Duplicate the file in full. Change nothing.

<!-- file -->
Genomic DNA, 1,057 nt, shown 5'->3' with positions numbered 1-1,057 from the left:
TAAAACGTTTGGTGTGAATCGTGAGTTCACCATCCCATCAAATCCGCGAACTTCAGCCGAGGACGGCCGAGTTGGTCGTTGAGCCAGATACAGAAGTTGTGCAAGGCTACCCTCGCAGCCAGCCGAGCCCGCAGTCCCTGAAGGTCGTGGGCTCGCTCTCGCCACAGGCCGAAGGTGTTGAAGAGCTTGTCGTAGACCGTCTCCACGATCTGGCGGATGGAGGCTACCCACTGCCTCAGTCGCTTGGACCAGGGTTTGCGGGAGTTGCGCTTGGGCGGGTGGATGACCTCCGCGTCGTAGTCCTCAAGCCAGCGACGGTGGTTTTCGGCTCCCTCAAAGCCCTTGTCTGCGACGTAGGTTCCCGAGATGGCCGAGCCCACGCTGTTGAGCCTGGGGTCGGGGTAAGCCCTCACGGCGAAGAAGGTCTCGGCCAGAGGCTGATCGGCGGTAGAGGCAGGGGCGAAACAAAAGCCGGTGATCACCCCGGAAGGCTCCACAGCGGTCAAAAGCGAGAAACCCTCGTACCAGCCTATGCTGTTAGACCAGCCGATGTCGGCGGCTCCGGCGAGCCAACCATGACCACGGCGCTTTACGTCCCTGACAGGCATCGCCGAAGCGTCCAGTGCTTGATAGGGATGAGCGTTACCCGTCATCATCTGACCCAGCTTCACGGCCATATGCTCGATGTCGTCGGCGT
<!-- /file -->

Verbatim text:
Genomic DNA, 1,057 nt, shown 5'->3' with positions numbered 1-1,057 from the left:
TAAAACGTTTGGTGTGAATCGTGAGTTCACCATCCCATCAAATCCGCGAACTTCAGCCGAGGACGGCCGAGTTGGTCGTTGAGCCAGATACAGAAGTTGTGCAAGGCTACCCTCGCAGCCAGCCGAGCCCGCAGTCCCTGAAGGTCGTGGGCTCGCTCTCGCCACAGGCCGAAGGTGTTGAAGAGCTTGTCGTAGACCGTCTCCACGATCTGGCGGATGGAGGCTACCCACTGCCTCAGTCGCTTGGACCAGGGTTTGCGGGAGTTGCGCTTGGGCGGGTGGATGACCTCCGCGTCGTAGTCCTCAAGCCAGCGACGGTGGTTTTCGGCTCCCTCAAAGCCCTTGTCTGCGACGTAGGTTCCCGAGATGGCCGAGCCCACGCTGTTGAGCCTGGGGTCGGGGTAAGCCCTCACGGCGAAGAAGGTCTCGGCCAGAGGCTGATCGGCGGTAGAGGCAGGGGCGAAACAAAAGCCGGTGATCACCCCGGAAGGCTCCACAGCGGTCAAAAGCGAGAAACCCTCGTACCAGCCTATGCTGTTAGACCAGCCGATGTCGGCGGCTCCGGCGAGCCAACCATGACCACGGCGCTTTACGTCCCTGACAGGCATCGCCGAAGCGTCCAGTGCTTGATAGGGATGAGCGTTACCCGTCATCATCTGACCCAGCTTCACGGCCATATGCTCGATGTCGTCGGCGT